Agribusiness  April 4, 2019

Gardening adapts to climate change

At the risk of sounding like a cranky old man on his lawn spouting cliches more worn than socks with holes in them, James Klett knows the Colorado he lives in now is far different than it was 20 years ago.

So, OK, back in his day, there were rules of gardening, and they liked them. The afternoon brought helpful showers. The first killing frost happened a couple of weeks after Labor Day, if not on the holiday weekend. It was (probably) all right to plant after Mother’s Day. Wild storms were really rare, and summers weren’t 100 degrees.

Now everything’s different, said Klett, a professor of landscape horticulture and nursery management who has studied climate change for Colorado State University. Now the growing season extends to mid-October. Summers are scorching. The weather seems more extreme, from afternoon storms that frequently bring hailstorms, including two last year that shredded gardens and punched through rooftops, to spring snowstorms that make it risky to plant anything fragile as late as mid-May.

Higher temperatures throughout the year have brought more disease and insects in addition to the crazier weather.

“Warmer weather does seem to bring more challenges,” Klett said.

Gardening in Colorado is already a challenge, given the extremes in temperatures here and the uncertainty that living a mile high can bring. So many of the weather patterns listed above may be a product of the state as much as climate change.

Ken Olsen, the owner of Eaton Grove Nursery for 37 years, has seen a lot in Colorado, and nothing in the past few years strikes him as particularly unusual, though he does acknowledge the climate seems to be changing, as those bitter-cold temperatures in winter aren’t nearly as common as they used to be. The industry also is adjusting to it, as Olsen heard a talk at a recent conference addressing climate change.

The hardiness zones, the areas of the U.S. that show the extreme temperatures of a region, have always played a little havoc with Eaton Grove, given that Ault just down the road is where they draw the line between zones 5 and 4. Zone 5 describes an area where the lowest it will get is -20 degrees. Zone 4 means it can get as low as -30 degrees.

“Only that zone 4 hasn’t really been achieved in the last few years,” Olsen said.

Those zones have changed since 1990, according to the National Oceanic and Atmospheric Administration, to reflect the warmer weather that Olsen was referencing. But they haven’t changed enough to have a real effect on planting gardens in Colorado, Olsen said, as most plants are dormant in the dead of winter here anyway. Late spring snows aren’t all that unusual in Northern Colorado, Olsen said.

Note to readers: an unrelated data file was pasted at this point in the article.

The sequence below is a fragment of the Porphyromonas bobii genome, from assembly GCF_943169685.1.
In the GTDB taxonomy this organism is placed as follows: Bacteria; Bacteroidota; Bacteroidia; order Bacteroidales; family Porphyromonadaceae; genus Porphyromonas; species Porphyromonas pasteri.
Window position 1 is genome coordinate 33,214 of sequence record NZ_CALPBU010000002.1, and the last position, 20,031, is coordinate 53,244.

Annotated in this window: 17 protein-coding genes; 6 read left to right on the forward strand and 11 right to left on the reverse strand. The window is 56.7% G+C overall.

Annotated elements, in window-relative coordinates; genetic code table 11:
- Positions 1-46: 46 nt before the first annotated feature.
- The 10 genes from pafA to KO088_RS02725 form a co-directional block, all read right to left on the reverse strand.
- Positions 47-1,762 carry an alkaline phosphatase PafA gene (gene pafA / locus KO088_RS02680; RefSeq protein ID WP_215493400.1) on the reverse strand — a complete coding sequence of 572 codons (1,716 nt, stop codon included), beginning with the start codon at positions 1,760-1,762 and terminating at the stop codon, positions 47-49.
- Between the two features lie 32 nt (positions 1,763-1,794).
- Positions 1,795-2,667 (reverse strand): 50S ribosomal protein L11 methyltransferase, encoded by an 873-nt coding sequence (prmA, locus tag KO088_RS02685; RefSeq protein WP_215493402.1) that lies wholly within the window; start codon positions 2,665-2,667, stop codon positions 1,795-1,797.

“We get a week of nice weather, and they think it’s time to plant the tender plants outside,” he said. “We really need to wait until after Mother’s Day, and then we need to be prepared to cover them. We still get cold spells that come down. We really can’t plant any sooner than we have for the past 100 years.”

The best way to prepare for all the crazy weather is to grow the plants that have thrived here for thousands of years. Those are usually perennials and are called native plants, said Mary Phillips, the senior director for the Garden for Wildlife program for the National Wildlife Federation.

“They have adapted for eons,” she said. “They can usually make it through any significant changes to the weather from season to season.”

Native plants also help the wildlife that are undoubtedly trying to adjust to the changing climate as well. The federation recently launched a nationwide pollinator garden challenge encouraging gardeners to plant for bees and others that help our plants grow. Colorado had more than 7,000 gardens answer the call, one of the best in the country, Phillips said.

Focusing on native plants doesn’t mean that you can’t mix it up a bit, and the later growing seasons the last few falls have meant good things for plants that typically haven’t done well in Colorado, Olsen said. But plants that naturally occur in the landscape may not only help the critters, it may help your sanity as well.

“What they plant can be really beautiful,” Phillips said, “but if they can also really help the climate, that’s really a key thing.”

At the risk of sounding like a cranky old man on his lawn spouting cliches more worn than socks with holes in them, James Klett knows the Colorado he lives in now is far different than it was 20 years ago.

So, OK, back in his day, there were rules of gardening, and they liked them. The afternoon brought helpful showers. The first killing frost happened a couple of weeks after Labor Day, if not on the holiday weekend. It was (probably) all right to plant after Mother’s Day. Wild storms were really rare, and summers…

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